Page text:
Saturday, November 7, 2015

Archetypes, Religion, and Spirituality

The discovery that the archetypal world is ontologically real gives legitimacy to the spiritual worldview, religious and ritual activity, and to spiritual quest that involves direct experience. It makes it possible to distinguish organized religions based on belief, with their dogmas, ritualism, moralism, and secular ambitions, from authentic spirituality found in the monastic and mystical branches of religions, rituals of native cultures, and traditions emphasizing spiritual practice and direct experience. Spirituality is based on personal experiences of non-ordinary aspects and dimensions of reality. It does not require a special place or an officially appointed persons mediating contact with the divine. The mystics do not need churches or temples. The context in which they experience the sacred dimensions of reality, including their own divinity, are their bodies and nature. And instead of officiating priests, they need a supportive group of fellow seekers or the guidance of a teacher who is more advanced on the inner journey than they are themselves.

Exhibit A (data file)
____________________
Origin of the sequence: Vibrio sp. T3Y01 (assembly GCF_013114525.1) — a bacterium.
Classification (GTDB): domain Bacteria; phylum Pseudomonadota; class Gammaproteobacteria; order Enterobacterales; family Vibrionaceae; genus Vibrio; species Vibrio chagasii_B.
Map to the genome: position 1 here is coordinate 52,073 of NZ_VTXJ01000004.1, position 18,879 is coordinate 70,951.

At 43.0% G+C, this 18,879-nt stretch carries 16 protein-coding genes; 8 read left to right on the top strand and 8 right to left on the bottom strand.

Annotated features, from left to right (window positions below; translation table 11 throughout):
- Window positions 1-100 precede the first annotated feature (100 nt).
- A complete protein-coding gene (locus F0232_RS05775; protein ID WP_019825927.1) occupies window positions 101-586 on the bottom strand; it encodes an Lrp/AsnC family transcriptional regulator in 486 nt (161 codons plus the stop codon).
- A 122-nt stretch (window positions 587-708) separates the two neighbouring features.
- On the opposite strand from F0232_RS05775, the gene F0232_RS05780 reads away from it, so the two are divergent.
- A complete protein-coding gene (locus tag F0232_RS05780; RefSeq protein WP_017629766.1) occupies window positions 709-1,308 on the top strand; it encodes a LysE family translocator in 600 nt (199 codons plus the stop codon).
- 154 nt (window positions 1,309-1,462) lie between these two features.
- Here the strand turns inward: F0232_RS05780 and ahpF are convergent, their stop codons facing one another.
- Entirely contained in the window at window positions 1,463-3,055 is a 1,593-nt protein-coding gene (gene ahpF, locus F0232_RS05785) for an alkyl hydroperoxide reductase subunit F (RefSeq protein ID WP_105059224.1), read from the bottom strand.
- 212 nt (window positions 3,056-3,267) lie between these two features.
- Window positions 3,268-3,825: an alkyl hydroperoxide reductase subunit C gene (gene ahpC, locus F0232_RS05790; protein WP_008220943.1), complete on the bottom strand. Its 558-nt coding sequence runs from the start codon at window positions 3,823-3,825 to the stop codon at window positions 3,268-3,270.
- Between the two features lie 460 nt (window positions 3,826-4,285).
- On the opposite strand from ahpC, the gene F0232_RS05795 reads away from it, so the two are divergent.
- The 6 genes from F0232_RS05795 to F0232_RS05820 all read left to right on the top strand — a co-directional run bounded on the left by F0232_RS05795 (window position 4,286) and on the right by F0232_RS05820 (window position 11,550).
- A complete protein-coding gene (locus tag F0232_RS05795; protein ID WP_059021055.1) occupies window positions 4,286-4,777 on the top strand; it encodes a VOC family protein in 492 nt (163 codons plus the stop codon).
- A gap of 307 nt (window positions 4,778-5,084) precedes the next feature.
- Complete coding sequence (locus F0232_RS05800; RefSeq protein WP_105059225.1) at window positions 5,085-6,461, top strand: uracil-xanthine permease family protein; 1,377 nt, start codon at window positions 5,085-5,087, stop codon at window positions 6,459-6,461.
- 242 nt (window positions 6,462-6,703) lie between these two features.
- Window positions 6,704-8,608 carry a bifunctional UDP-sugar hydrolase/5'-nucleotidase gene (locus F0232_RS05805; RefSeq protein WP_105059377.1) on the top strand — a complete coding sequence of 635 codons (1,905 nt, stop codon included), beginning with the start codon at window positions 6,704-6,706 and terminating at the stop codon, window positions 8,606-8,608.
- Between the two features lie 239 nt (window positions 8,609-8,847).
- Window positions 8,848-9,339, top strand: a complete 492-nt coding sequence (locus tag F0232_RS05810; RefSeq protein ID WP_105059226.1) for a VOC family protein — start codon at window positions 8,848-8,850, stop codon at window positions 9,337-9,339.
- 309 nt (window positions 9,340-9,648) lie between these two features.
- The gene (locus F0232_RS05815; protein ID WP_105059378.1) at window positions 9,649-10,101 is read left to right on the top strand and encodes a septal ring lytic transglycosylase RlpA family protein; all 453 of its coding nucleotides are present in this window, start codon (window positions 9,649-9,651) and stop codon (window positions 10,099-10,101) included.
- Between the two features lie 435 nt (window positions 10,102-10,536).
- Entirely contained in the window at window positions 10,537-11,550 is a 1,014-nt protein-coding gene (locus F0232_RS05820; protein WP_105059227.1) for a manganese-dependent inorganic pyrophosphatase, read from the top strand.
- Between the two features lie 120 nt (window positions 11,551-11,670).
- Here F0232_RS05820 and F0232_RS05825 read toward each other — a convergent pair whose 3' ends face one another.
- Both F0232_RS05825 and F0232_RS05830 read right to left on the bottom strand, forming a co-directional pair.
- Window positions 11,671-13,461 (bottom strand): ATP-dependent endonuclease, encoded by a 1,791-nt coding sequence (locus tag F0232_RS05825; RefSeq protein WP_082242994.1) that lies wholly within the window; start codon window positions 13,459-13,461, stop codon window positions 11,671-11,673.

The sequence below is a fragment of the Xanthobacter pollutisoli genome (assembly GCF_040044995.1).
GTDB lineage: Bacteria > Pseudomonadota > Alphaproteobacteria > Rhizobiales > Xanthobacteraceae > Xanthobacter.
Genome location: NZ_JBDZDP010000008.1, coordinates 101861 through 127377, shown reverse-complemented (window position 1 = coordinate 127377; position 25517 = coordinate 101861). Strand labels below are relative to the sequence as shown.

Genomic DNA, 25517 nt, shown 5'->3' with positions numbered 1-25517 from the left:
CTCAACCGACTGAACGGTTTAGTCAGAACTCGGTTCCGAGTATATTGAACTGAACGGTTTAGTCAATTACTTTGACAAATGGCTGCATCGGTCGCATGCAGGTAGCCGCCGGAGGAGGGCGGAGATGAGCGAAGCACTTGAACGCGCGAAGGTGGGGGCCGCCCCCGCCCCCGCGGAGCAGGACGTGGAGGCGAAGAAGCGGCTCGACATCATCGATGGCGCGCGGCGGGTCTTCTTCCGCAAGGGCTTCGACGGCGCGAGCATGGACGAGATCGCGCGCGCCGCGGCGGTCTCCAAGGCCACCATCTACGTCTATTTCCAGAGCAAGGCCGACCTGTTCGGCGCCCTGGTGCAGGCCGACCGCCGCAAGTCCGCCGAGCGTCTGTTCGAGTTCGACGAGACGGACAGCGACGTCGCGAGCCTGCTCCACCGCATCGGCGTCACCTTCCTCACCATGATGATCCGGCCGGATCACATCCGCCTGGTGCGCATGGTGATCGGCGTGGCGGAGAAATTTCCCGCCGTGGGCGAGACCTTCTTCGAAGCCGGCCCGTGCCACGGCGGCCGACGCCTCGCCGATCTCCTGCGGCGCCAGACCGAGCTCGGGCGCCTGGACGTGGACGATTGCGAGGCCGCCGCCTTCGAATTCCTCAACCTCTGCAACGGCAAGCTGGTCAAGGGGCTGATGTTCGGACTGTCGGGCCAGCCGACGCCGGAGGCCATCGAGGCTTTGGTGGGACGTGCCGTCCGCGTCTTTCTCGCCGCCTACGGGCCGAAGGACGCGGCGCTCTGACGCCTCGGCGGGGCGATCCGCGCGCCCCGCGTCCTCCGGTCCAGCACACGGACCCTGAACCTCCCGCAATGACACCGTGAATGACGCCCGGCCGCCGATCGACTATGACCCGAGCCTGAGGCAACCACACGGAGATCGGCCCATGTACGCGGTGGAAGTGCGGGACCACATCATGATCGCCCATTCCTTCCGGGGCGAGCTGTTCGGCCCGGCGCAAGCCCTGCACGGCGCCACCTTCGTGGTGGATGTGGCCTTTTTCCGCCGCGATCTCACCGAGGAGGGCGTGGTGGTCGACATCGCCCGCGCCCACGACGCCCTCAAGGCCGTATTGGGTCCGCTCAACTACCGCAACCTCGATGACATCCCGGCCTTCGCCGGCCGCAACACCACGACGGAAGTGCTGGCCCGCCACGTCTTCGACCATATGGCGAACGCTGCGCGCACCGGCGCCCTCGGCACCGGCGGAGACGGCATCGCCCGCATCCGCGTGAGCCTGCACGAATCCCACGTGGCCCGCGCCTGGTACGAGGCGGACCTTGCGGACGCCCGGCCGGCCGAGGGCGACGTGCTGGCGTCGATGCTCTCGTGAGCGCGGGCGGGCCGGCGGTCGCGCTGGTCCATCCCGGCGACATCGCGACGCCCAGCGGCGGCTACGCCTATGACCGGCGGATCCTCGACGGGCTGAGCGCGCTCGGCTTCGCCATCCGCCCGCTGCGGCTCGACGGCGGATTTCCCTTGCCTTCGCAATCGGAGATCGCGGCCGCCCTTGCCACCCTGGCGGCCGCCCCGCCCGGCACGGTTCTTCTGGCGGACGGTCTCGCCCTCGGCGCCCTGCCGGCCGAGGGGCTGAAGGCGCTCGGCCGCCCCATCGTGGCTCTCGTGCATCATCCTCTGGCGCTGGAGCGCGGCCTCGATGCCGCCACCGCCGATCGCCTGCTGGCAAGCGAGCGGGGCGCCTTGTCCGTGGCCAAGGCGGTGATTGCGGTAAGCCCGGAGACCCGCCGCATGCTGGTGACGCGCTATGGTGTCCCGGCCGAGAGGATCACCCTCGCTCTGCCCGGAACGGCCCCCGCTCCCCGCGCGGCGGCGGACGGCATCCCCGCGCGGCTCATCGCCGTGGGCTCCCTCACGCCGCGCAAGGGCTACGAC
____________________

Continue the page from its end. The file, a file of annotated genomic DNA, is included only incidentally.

Joe Campbell and The Power of Myth

Stanislav Grof "The Opening of the Collective Unconscious"